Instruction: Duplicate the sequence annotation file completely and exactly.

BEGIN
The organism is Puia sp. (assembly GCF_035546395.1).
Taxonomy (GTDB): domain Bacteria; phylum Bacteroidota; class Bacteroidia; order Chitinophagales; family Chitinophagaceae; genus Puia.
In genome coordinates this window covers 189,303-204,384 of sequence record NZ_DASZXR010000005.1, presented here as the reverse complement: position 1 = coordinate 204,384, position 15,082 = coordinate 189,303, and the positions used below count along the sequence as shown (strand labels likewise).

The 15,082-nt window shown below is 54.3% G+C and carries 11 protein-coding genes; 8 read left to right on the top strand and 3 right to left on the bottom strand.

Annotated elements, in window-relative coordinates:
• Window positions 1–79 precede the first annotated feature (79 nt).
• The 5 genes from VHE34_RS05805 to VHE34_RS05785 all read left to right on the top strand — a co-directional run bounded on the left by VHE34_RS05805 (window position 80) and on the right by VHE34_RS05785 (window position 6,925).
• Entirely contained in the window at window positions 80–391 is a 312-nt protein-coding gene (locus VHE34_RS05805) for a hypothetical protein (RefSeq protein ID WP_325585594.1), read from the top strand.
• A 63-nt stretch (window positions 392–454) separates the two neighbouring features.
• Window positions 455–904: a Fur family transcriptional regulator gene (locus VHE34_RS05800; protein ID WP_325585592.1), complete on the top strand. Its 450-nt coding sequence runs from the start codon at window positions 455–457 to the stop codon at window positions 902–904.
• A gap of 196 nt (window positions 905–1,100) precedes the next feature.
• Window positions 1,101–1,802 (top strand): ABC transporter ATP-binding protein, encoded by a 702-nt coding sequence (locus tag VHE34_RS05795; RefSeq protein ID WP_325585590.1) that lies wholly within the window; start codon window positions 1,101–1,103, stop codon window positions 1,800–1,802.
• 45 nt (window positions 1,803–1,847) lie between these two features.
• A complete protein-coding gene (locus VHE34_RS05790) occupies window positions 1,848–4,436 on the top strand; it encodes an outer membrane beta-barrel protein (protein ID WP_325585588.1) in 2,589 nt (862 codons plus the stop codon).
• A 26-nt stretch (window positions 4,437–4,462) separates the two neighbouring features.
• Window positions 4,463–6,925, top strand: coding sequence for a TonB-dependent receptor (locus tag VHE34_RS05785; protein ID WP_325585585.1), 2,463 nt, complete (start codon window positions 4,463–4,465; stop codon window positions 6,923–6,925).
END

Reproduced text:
The organism is Puia sp. (assembly GCF_035546395.1).
Taxonomy (GTDB): domain Bacteria; phylum Bacteroidota; class Bacteroidia; order Chitinophagales; family Chitinophagaceae; genus Puia.
In genome coordinates this window covers 189,303-204,384 of sequence record NZ_DASZXR010000005.1, presented here as the reverse complement: position 1 = coordinate 204,384, position 15,082 = coordinate 189,303, and the positions used below count along the sequence as shown (strand labels likewise).

The 15,082-nt window shown below is 54.3% G+C and carries 11 protein-coding genes; 8 read left to right on the top strand and 3 right to left on the bottom strand.

Annotated elements, in window-relative coordinates:
• Window positions 1–79 precede the first annotated feature (79 nt).
• The 5 genes from VHE34_RS05805 to VHE34_RS05785 all read left to right on the top strand — a co-directional run bounded on the left by VHE34_RS05805 (window position 80) and on the right by VHE34_RS05785 (window position 6,925).
• Entirely contained in the window at window positions 80–391 is a 312-nt protein-coding gene (locus VHE34_RS05805) for a hypothetical protein (RefSeq protein ID WP_325585594.1), read from the top strand.
• A 63-nt stretch (window positions 392–454) separates the two neighbouring features.
• Window positions 455–904: a Fur family transcriptional regulator gene (locus VHE34_RS05800; protein ID WP_325585592.1), complete on the top strand. Its 450-nt coding sequence runs from the start codon at window positions 455–457 to the stop codon at window positions 902–904.
• A gap of 196 nt (window positions 905–1,100) precedes the next feature.
• Window positions 1,101–1,802 (top strand): ABC transporter ATP-binding protein, encoded by a 702-nt coding sequence (locus tag VHE34_RS05795; RefSeq protein ID WP_325585590.1) that lies wholly within the window; start codon window positions 1,101–1,103, stop codon window positions 1,800–1,802.
• 45 nt (window positions 1,803–1,847) lie between these two features.
• A complete protein-coding gene (locus VHE34_RS05790) occupies window positions 1,848–4,436 on the top strand; it encodes an outer membrane beta-barrel protein (protein ID WP_325585588.1) in 2,589 nt (862 codons plus the stop codon).
• A 26-nt stretch (window positions 4,437–4,462) separates the two neighbouring features.
• Window positions 4,463–6,925, top strand: coding sequence for a TonB-dependent receptor (locus tag VHE34_RS05785; protein ID WP_325585585.1), 2,463 nt, complete (start codon window positions 4,463–4,465; stop codon window positions 6,923–6,925).